This morning the government officially announced plans to prop up AIG with another $30 billion, deeming the potential systemic risk of a collapse to be too great. Perhaps we should stop calling this a bailout of AIG, which, after all, has seen its stock killed. It’s basically worthless. It’s the company’s counterparties that are getting bailed out each time.
Everytime AIG has reworked its deal, we’ve been sure that it wouldn’t be the last time, and again, it doesn’t look like this will be either.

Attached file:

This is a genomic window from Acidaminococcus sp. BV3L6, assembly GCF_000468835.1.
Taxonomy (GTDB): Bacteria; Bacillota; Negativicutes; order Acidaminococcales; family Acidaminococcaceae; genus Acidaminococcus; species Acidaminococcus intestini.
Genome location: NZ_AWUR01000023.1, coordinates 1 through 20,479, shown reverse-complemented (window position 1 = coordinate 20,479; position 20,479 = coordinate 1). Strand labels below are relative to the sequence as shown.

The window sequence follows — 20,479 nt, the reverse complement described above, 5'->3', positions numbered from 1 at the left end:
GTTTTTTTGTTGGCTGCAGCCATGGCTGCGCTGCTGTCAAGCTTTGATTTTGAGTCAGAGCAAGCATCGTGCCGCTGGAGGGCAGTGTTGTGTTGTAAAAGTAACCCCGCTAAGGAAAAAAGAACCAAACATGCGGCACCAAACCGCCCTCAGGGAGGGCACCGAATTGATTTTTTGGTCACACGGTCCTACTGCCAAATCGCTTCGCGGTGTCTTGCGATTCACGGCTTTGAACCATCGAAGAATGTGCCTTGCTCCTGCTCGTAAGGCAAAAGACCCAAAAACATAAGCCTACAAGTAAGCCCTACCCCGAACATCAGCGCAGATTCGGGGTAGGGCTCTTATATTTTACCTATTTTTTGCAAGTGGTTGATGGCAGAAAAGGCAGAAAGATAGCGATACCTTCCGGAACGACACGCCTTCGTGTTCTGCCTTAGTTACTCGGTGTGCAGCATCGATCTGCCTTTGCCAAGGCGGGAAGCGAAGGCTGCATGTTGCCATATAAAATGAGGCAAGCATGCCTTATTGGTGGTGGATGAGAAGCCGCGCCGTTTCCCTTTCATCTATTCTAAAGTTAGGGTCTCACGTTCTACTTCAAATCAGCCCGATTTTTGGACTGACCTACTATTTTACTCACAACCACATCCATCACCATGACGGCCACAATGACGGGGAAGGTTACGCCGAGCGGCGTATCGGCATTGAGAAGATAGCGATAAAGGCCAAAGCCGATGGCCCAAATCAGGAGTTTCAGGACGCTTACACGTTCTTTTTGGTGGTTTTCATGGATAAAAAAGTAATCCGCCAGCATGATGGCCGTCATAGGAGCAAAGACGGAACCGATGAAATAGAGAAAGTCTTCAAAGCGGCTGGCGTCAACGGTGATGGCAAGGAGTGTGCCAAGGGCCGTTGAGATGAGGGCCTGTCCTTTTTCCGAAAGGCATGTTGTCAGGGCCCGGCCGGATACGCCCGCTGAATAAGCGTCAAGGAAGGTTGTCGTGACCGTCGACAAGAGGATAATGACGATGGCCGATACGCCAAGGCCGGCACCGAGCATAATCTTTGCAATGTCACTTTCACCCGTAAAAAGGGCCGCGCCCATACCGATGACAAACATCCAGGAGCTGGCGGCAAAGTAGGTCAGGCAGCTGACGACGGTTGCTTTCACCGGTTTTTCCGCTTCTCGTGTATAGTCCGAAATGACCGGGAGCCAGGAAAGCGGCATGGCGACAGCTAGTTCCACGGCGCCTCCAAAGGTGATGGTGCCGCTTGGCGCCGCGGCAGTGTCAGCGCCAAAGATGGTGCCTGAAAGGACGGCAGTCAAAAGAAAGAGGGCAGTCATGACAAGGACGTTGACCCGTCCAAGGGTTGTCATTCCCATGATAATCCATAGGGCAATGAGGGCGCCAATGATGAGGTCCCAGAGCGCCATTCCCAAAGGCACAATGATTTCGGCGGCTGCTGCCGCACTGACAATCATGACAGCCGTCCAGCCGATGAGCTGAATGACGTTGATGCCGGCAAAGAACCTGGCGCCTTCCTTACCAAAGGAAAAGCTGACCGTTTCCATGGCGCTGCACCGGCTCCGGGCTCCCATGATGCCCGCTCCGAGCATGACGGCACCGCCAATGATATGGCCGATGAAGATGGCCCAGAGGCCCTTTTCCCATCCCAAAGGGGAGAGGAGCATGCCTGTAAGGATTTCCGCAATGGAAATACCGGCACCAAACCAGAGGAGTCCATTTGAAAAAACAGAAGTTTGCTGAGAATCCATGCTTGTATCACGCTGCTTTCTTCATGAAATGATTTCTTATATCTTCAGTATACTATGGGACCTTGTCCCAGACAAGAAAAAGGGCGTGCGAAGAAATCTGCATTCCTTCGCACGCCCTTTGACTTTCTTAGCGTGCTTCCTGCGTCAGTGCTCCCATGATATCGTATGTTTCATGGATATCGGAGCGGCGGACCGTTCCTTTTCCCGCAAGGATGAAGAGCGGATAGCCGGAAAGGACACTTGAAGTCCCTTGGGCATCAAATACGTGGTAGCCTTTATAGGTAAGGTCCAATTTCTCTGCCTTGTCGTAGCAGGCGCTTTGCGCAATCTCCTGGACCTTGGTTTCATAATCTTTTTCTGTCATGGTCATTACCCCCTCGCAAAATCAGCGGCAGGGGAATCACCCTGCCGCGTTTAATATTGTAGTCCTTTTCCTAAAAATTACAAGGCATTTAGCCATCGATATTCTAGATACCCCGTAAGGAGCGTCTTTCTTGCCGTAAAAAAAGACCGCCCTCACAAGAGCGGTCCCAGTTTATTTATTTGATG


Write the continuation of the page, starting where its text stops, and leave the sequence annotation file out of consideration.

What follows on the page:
As significantly, the restructuring components of the government’s assistance begin to separate the major non-core businesses of AIG, as well as strengthen the company’s finances. The long-term solution for the company, its customers, the U.S. taxpayer, and the financial system is the orderly restructuring and refocusing of the firm. This will take time and possibly further government support, if markets do not stabilise and improve.
In other words, it’s a matter of when, not if AIG’s counterparties will need to be bailed out again.